September 26, 2011
As we approach the October deadline to submit the School of Medicine accreditation database and self-study narrative to the Liaison Committee on Medical Education (LCME), the value of the self-study process becomes increasing evident. Detailed information about all aspects of the undergraduate medical education (UME) program has been collected and assessed to complete the LCME database and to draft the School’s self-study narrative. This information continues to drive positive change and innovative solutions as we prepare for the January 22 – 25, 2012, LCME accreditation survey team visit.
The LCME accreditation self-study process has involved more than 150 faculty, staff, and students in data collection and assessment. We’ve identified many strong points in the UME program as well as some areas where we want to do better. Already action steps have been taken to build on identified strengths and to accelerate continuous improvement. The LCME database is now complete and is currently being reviewed to ensure we’ve answered the 130+ accreditation standards comprehensively and consistently. Following are a few of the recent self-study developments.
Curriculum Leadership Task Force.
One exciting development springing from the LCME accreditation self-study process is the UME Curriculum Leadership Taskforce. The Taskforce focuses on documenting the strengths of the current UME curriculum and—with an eye to the new Collaborative Life Science Building—on identifying curricular needs for the increasing medical class size, including learning resources and faculty development. The UME Curriculum Leadership Task Force will consider the impact on the UME program of a longitudinal interprofessional curriculum, ensure that the UME Program Objectives are realized within the four-year undergraduate medical curriculum and that outcome measures are comprehensive and inform decisions regarding curriculum development.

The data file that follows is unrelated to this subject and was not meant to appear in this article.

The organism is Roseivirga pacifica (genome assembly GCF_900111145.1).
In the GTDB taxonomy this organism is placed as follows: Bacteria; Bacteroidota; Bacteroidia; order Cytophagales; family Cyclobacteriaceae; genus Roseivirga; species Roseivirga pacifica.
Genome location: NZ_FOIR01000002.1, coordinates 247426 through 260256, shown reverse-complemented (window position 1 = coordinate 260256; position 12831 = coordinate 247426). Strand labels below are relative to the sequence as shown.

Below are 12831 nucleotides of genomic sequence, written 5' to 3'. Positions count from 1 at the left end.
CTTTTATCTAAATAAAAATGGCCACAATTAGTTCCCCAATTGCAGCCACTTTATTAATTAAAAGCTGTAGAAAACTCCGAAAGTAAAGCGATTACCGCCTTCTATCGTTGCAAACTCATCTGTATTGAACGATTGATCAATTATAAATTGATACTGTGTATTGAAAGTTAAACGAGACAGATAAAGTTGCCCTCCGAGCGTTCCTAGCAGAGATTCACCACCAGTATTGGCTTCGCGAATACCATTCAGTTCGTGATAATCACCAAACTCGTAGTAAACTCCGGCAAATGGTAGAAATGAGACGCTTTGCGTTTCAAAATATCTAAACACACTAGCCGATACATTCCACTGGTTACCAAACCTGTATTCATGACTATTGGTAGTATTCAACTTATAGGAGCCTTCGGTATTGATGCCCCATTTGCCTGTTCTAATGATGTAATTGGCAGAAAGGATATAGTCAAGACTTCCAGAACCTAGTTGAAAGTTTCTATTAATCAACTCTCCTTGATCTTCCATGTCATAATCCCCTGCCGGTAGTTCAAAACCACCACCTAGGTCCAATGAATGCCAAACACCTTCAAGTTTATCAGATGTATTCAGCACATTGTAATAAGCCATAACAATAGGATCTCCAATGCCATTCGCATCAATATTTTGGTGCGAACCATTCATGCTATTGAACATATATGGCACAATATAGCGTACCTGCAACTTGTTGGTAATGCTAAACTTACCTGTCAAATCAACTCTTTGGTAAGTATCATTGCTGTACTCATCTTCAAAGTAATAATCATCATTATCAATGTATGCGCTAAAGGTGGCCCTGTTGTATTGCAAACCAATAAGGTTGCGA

Medical Student Focus Groups.
The results of the LCME Accreditation Student Survey, conducted by the Medical Student Committee, and an executive summary are available on the LCME SOM website. As follow-up to this survey, the LCME Team compared survey data with the 2011 Graduate Questionnaire (GQ), which is also available on the LCME website. This comparison provided valuable insight to trends, application of knowledge acquired in Year 1 and 2 of the UME program to clerkship rotations, and student services.
Three medical student focus groups met with an outside facilitator to address several issues that both the LCME medical student survey and the GQ flagged, including financial issues, tutoring services, USMLE preparation, and differences among the on-hill and community-based clerkship rotations for medical students, issues impacting quality of life and well-being. Some action steps already being taken include better aligning financial counseling with medical students’ immediate needs, and providing stress management and community-building activities for medical students.
Pipeline Programs OHSU Student Survey.
An LCME standard requires medical schools to develop programs or partnerships aimed at broadening diversity among qualified applicants for medical school admission. The School of Medicine partners with the OHSU Center for Diversity and Multicultural Affairs (CeDMA), as well as other university and community partners, to expand the pool of qualified diverse applicants, to support diverse students and ensure cultural competency, and to enhance diversity in all areas of the school. For years Oregon students, ranging from elementary school to post-baccalaureate, have participated in a rich variety of OHSU-sponsored or affiliated programs. This week a survey was distributed to all OHSU students to learn more about the impact of OHSU programs on encouraging students to pursue careers in the health and science professions.
For additional information and updates regarding the LCME accreditation self-study process, visit the LCME internal website.